You could easily have been on holiday for 6 weeks. Leave it off, the gap is not even noticeable.
posted by dave99 at 12:04 AM on November 16, 2013 [1 favorite]

Next time try to get face to face communication with someone who is meant to be showing you the ropes.

By all means leave off your CV. You were travelling, helping somebody remodel something, stacking shelves at the supermarket whilst job searching or whatever. But take this key point away from it.

From the manager's perspective, it can be frustrating to coach very new people face to face, purely because you have a lot of other commitments and it can be difficult to dedicate as much time as a very new person needs. But to do it remotely is generally a nightmare. This is not generally the fault of the newbie or the person doing the coaching, the process just does not lend itself to remote working.

When you are close to people you can sit down and have a much easier time briefing people about tasks. They can see what you see when you set them up. Then, when they have questions, you can normally diagnose the problem very easily, as long as you can see what they are doing and seeing.

If you're not close to people and you have to start to go down the mental checklist of everything that could be going on and ask questions to pin it down. At which point the newbie generally does not have the vocabulary, be it technical terms or how language is used in the organisation, to understand your question (fully) or to answer it clearly or concisely. They then either answer the question they understood, or don't admit they don't know what you mean, or they start to discuss what they think the problem is, instead of answering your question. It can be exceptionally difficult to get people to simply answer the question you asked them…the whole thing is starting to take much longer than it should, you have 50 other things you're meant to be doing, and you keep frustrating the hell out of one another as a result and it spirals.

So you probably didn't do anything wrong - it's probably not about not learning fast enough or not meeting the guys expectations. He just realised the set-up wasn't working and upon consideration decided to pull the plug.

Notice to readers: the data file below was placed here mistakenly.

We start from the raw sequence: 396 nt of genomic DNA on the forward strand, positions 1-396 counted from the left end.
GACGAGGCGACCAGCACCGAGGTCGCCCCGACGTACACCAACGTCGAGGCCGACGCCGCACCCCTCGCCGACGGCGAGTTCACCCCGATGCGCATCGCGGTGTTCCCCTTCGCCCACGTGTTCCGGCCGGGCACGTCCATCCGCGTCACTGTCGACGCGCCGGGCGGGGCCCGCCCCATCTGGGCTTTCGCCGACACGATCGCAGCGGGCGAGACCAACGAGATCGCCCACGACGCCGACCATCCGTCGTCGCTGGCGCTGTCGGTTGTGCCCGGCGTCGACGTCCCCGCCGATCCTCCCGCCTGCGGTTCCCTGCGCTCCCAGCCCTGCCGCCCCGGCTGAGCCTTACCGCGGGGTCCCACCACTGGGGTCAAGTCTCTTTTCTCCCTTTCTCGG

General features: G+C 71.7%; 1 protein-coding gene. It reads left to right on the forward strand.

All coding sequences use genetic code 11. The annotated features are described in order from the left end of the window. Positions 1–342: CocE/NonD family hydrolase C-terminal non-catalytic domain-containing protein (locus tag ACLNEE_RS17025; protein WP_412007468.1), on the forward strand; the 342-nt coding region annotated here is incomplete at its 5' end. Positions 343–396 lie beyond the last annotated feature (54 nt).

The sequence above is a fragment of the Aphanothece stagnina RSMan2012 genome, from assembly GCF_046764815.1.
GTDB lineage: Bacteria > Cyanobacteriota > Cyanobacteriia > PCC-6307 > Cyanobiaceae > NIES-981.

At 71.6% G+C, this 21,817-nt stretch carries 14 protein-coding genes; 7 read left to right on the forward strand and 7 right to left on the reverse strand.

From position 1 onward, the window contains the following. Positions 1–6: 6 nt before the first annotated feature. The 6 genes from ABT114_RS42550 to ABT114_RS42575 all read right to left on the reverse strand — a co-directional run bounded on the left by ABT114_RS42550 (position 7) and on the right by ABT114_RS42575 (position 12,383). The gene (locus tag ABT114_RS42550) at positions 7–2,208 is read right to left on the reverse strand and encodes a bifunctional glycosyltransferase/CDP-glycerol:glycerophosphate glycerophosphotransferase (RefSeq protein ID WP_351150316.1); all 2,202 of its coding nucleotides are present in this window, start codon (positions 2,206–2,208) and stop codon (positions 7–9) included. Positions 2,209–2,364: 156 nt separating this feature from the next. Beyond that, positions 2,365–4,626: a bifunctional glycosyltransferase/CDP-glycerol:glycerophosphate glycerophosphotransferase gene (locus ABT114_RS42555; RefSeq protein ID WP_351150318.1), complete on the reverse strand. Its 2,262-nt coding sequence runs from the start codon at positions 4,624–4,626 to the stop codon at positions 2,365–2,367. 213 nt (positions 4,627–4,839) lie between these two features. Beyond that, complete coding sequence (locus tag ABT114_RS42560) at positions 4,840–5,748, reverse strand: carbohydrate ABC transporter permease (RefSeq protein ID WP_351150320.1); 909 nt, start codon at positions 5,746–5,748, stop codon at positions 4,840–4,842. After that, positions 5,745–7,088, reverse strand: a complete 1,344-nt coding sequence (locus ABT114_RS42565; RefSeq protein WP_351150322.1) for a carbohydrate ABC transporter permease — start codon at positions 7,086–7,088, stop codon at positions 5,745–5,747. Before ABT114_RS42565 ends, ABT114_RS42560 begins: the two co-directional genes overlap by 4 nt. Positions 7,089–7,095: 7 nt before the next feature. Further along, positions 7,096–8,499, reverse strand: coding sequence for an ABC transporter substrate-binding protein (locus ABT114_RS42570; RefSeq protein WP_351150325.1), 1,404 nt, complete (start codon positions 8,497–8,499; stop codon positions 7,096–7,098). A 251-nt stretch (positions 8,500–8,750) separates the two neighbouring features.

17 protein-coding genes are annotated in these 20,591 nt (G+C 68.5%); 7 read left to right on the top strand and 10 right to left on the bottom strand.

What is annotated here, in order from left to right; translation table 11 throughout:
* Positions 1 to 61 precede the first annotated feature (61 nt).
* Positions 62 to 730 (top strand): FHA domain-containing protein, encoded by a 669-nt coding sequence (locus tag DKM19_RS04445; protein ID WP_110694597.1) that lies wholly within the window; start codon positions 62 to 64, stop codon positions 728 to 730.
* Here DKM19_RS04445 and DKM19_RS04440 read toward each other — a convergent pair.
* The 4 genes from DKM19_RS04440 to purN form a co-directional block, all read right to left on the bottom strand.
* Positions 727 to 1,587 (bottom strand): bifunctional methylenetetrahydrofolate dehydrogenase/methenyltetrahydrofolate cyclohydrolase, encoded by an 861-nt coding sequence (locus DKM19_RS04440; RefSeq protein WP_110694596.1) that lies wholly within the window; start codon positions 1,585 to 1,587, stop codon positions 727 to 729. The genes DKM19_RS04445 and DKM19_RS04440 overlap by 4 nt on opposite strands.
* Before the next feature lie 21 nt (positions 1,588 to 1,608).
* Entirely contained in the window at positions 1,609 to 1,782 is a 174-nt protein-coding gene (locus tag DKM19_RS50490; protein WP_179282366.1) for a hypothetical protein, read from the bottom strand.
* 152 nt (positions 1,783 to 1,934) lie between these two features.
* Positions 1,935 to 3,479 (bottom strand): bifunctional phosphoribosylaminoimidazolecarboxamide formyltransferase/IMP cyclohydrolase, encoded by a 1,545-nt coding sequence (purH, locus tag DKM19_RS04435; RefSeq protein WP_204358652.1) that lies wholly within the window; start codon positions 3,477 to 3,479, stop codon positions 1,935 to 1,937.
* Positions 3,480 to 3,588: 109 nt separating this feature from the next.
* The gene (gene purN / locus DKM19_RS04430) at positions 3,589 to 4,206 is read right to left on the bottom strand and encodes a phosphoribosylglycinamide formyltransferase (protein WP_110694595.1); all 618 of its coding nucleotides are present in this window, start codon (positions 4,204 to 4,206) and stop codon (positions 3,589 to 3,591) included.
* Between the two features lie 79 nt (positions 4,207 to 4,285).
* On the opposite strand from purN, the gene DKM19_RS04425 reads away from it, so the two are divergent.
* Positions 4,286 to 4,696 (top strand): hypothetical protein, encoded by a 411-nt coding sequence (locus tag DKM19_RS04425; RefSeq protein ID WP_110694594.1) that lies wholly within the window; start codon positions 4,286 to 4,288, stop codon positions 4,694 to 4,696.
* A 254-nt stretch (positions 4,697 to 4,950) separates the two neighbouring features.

posted by koahiatamadl at 2:57 AM on November 16, 2013 [3 favorites]

I agree, leave it off. These days, a six month gap isn't that big a deal, especially if you have a halfway reasonable explanation. (And being on vacation would not be one in my books.)

And consider: if you put it on your resume and get an interview, that means you'll be spending time explaining what happened, when you could be talking about things more relevant to the position you want. It would be an automatic stumbling block, one that you may or may not get over. Why risk it?
posted by Short Attention Sp at 4:58 AM on November 16, 2013

I'm not sure what you mean by a "reference from this employer". Granted, I'm not a web developer, but the only kind of references that I've needed in a job search have been (a) personal letters of recommendation from managers or professors, and (b) confirmation references from HR, in which someone calls up the company and says "Can you confirm that anonymous worked there? Can you tell me anything about the employment?" and HR says "for liability concerns, I can only tell you that anonymous worked here from Sept 28 2013 to Nov 10 2013."

I definitely wouldn't use you actual manager as version (a); unless you really feel the local manager is 100% in your corner, I wouldn't use him either. Offering letters of reference is something people might do when they're feeling guilty over actions of someone else in the company, but actually writing a good one might be difficult unless he genuinely had no reservations about the work you were doing.
One thing you could do would be to ask for a generic letter of recommendation, "Just write me a general letter that I can put in my personal files and use when I'm looking for future development jobs, that way I won't have to call you every time I apply for something." Then you can steam the envelope open and take a look, and be sure it's something you feel like sharing. Or best case scenario, he'll say, "I'm really busy, why don't you write something and I'll read it over and sign it."